The cornea surrounding your iris and pupil is, under usual circumstances, round. As light hits your eye, the cornea's role is to focus that light, directing it at your retina, which is in the back of your eye. But what happens if the cornea is not exactly round? The eye can't focus the light correctly on one focus on your retina's surface, and your sight becomes blurred. This condition is referred to as astigmatism.
Astigmatism is actually not a rare vision problem, and mostly accompanies other refractive issues such as nearsightedness or farsightedness. It oftentimes occurs early in life and can cause eye fatigue, painful headaches and squinting when left untreated. In kids, it can lead to obstacles in school, especially when it comes to highly visual skills such as reading or writing. Sufferers working with particularly small or detailed objects or at a computer for long lengths of time might find that the condition can be problematic.
Astigmatism can be detected by an eye exam with an eye care professional and then properly diagnosed with either an automated refraction or a retinoscopy test, which calculates the degree of astigmatism. Astigmatism is commonly tended to with contact lenses or glasses, or refractive surgery, which changes the flow of light onto the retina to readjust the focal point.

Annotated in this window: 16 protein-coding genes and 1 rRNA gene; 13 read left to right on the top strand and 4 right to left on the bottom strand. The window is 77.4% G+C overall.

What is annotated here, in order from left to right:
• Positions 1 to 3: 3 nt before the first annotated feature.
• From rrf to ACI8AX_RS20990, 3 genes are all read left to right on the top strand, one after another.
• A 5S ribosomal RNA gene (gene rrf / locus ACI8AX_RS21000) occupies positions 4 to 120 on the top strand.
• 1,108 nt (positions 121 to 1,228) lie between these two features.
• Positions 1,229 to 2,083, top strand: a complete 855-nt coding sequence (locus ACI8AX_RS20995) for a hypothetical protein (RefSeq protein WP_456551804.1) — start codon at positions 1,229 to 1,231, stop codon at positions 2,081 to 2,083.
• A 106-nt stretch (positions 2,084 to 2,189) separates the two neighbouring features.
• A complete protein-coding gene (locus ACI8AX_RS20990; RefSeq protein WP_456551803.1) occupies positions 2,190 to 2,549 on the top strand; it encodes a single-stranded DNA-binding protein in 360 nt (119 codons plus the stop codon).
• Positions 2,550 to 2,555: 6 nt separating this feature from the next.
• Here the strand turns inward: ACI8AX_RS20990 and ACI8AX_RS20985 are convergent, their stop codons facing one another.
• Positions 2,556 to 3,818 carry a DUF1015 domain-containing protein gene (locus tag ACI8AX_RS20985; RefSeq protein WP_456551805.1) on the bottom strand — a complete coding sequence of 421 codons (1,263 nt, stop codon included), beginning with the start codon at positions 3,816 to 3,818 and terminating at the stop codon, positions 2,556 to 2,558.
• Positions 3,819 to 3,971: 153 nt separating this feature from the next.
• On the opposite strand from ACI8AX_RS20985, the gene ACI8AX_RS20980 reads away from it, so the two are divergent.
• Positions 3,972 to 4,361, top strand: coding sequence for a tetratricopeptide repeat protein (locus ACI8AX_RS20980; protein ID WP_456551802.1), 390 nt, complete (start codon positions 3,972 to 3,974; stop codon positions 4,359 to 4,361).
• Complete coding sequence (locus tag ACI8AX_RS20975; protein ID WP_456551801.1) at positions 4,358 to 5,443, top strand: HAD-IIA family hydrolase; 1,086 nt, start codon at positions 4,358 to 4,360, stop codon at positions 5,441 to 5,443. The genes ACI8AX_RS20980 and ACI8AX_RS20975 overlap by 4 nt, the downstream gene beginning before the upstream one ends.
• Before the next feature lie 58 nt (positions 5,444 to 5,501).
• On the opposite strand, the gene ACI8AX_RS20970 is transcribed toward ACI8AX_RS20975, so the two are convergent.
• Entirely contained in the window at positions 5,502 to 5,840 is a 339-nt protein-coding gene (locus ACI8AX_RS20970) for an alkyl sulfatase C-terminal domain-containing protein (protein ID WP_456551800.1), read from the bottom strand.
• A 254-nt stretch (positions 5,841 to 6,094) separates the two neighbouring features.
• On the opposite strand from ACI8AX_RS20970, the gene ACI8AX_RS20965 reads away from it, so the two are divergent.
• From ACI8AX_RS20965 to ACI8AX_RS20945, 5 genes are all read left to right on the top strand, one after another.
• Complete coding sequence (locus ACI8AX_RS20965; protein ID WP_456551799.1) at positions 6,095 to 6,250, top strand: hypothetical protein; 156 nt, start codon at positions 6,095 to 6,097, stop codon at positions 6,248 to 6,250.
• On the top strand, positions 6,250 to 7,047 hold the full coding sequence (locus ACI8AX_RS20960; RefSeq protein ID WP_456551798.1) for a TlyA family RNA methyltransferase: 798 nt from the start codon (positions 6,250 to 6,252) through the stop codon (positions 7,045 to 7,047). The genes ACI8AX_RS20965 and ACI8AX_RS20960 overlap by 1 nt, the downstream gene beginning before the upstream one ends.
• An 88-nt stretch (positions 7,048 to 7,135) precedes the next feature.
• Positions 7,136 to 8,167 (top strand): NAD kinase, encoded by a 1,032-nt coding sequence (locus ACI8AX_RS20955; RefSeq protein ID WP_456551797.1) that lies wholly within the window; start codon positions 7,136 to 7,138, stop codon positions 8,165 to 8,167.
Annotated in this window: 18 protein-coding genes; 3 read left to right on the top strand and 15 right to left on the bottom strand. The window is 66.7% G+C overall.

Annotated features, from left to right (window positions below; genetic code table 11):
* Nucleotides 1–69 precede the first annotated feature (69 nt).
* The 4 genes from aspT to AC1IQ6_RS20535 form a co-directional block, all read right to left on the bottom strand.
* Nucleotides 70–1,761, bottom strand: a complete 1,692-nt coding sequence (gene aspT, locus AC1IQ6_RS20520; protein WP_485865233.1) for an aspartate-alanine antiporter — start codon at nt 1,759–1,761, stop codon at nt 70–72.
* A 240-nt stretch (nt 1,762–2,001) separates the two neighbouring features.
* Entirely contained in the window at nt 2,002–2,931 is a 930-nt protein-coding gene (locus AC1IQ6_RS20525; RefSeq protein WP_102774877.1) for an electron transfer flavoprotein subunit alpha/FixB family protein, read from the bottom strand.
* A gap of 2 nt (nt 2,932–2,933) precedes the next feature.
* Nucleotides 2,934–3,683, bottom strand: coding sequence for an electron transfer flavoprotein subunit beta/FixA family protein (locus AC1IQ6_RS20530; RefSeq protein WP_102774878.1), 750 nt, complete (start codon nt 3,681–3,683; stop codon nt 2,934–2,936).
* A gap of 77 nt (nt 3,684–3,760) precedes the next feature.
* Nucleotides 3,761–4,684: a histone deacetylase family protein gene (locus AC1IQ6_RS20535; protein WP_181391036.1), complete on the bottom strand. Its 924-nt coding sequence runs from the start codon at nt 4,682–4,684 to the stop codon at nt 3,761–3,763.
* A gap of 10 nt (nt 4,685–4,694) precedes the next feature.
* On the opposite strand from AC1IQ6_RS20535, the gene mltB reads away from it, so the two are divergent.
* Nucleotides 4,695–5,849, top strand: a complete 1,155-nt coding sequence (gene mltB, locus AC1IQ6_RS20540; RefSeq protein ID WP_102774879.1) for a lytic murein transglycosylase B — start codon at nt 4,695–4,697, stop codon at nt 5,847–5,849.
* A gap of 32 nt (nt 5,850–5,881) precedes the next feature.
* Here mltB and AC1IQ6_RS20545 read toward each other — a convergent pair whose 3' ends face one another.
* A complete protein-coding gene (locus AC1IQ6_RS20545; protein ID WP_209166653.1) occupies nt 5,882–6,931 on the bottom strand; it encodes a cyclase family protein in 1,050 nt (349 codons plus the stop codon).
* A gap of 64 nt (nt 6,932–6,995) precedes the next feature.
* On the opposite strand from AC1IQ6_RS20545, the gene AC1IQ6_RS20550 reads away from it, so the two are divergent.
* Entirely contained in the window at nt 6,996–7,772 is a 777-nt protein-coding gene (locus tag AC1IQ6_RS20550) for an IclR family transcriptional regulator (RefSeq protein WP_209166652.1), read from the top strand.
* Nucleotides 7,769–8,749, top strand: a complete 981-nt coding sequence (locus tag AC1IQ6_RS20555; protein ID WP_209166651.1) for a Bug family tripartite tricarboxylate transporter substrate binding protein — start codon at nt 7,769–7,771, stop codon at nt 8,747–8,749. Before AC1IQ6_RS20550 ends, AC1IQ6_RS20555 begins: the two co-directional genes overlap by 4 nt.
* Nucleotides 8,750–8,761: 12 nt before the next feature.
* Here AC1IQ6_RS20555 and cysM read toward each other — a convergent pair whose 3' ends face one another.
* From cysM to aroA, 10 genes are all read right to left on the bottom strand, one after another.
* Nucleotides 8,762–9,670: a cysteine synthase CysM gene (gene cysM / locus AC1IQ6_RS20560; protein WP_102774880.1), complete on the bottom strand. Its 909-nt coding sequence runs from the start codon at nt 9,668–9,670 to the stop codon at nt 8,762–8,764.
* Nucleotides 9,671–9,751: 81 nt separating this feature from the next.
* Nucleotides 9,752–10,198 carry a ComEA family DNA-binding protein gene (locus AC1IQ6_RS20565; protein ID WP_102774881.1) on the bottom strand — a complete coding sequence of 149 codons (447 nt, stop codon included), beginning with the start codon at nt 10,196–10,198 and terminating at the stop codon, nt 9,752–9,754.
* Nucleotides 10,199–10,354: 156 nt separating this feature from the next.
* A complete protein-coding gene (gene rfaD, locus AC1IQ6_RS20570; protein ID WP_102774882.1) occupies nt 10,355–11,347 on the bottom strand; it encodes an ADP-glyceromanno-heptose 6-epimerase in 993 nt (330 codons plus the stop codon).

Toric lenses are commonly prescribed for astigmatism because they control the way the light bends when it enters the eye. Standard contacts generally move each time you close your eyes, even just to blink. But with astigmatism, the smallest movement can cause blurred vision. Toric lenses return to the exact same position right after you blink. You can find toric lenses in soft or rigid varieties, to be chosen depending on what is more comfortable for you.
Astigmatism may also be corrected by laser surgery, or by orthokeratology (Ortho-K), a non-surgical procedure that involves the use of rigid contacts to gradually change the shape of the cornea during the night. It's advisable to explore options and alternatives with your optometrist in order to determine what the best choice is for your needs.
When demonstrating the effects of astigmatism to children, it can be useful for them compare the back of two teaspoons – one circular and one oval. In the circular one, their mirror image appears normal. In the oval one, their reflection will be skewed. This is what astigmatism means for your eye; those affected end up viewing the world stretched out a bit.
Astigmatism can get better or worse gradually, so be sure that you are frequently making appointments to see your optometrist for a proper test. Also, be sure you have your children's eyes checked before they begin school. Most of your child's schooling (and playing) is predominantly a function of their vision. You can allow your child get the most of his or her schooling with a comprehensive eye exam, which will diagnose any visual abnormalities before they affect academics, play, or other activities.